Student Feedback/What I Will Do For Next Time – I asked my students for feedback on this activity specifically on how they liked it/didn’t like it, what they needed that they didn’t have to do it and if we should do it again. They loved the activity for the ‘spontaneity’ it required in asking. For next time I will include ‘debrief’ time as many students wanted to hear ‘the most interesting questions’ that teams asked. Students asked for ‘arguing’ phrases (and mild ‘joking’ ones) to use against their partners. I only used parts of the reading for this activity and many wrote that they wanted to read the whole thing (yeah!)
I like the idea of this kind of ‘mash-up’ and the noise, laughter and ‘arguing’ in the room tells me that it was an effective way to encourage speaking/listening. More please!
September 2, 2014
Participation – it’s a hot topic in language-teaching circles these days. Specifically the old chestnut – the ‘participation’ mark. I can see why it is popular with some. Its a reward for a student who chooses to engage in the class – using the class material. It represents a view that if marks are attached even the most reluctant student will be so concerned that they will push their shyness and/or hesitancy out the window because they want a mark! But, for me, the inherent failure in this is that I was controlling the evaluation of participation – if the ‘teacher’ saw it then it counted. I’ll admit I used to think that I had to attach the mark to ensure their buy-in. But no more….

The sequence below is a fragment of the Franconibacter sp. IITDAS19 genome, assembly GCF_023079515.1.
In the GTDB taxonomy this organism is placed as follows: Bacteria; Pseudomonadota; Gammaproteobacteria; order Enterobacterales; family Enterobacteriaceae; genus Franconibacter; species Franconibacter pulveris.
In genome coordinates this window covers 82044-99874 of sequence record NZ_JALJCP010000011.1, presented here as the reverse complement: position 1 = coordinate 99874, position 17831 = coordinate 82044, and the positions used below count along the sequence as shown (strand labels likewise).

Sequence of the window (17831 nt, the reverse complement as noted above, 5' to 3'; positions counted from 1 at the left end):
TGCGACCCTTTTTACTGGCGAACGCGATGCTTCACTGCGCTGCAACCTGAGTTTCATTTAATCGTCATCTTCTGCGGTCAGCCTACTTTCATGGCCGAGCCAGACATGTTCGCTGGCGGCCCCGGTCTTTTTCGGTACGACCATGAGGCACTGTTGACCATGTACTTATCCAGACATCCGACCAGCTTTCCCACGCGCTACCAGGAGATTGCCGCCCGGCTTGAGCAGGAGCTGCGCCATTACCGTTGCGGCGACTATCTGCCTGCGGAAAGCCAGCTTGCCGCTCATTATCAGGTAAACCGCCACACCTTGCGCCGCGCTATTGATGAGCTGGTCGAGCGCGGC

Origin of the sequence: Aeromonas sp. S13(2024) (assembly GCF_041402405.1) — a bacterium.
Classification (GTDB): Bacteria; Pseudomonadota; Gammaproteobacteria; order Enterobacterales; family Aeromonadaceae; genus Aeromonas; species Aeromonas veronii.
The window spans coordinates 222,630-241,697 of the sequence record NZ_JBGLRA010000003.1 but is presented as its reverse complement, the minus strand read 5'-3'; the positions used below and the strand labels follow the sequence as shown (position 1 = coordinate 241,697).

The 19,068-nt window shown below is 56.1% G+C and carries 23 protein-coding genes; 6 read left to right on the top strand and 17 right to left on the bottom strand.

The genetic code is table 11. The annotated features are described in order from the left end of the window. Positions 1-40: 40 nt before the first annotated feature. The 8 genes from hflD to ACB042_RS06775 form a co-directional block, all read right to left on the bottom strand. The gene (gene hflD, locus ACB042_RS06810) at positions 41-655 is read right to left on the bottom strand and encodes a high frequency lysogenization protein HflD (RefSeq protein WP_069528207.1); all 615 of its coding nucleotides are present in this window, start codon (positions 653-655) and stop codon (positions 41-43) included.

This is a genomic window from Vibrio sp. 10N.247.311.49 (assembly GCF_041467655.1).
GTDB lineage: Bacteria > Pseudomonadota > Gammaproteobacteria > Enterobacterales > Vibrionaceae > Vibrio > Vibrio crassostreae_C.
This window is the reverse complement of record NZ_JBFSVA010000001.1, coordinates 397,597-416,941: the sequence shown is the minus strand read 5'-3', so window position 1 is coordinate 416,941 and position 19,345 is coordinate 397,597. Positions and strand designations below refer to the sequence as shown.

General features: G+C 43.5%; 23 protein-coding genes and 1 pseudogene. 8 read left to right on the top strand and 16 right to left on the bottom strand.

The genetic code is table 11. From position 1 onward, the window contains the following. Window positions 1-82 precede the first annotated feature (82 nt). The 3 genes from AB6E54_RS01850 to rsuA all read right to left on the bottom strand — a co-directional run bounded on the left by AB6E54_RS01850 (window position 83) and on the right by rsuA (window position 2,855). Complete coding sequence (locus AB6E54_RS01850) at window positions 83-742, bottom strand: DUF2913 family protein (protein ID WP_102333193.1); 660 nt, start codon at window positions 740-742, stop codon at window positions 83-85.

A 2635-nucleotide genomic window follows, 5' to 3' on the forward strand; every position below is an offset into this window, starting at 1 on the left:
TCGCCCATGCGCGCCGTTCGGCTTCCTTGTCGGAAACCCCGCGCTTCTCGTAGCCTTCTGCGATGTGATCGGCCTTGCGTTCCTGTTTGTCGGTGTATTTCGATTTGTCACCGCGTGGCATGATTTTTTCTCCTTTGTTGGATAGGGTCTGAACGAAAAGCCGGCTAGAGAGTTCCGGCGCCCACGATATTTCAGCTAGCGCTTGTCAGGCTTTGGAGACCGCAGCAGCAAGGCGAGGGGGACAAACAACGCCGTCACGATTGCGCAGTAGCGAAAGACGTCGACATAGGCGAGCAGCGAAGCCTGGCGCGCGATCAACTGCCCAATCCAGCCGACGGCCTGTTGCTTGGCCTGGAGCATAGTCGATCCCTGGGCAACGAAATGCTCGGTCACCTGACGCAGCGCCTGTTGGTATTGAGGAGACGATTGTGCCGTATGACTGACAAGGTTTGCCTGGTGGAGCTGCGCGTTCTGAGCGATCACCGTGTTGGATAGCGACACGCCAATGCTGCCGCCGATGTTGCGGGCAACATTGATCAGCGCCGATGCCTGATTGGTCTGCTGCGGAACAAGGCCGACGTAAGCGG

When I was asked if I marked for participation I found myself answering “No, because in my class it is expected that you are participating.” This led me to think – what are the key things happening in my class that lead my students to participate…despite no ‘marks’ being on the table.
SetUp – How my classroom is set up is one way that encourage participation. I wrote about my ‘light bulb’ moment about the importance of set-up when I was visiting with Catherine Ousselin and her classes. My students now sit in tables of 4 facing each other. The board (and me) are at the side of the room. The focus is on their group, their table. And its hard not to participate when just 4 people are at the table, and no one else is looking on! The advantage of the small tables is also that it sets up work with 3 possible partners – and that means the ability to test and try out language in a more supportive setting.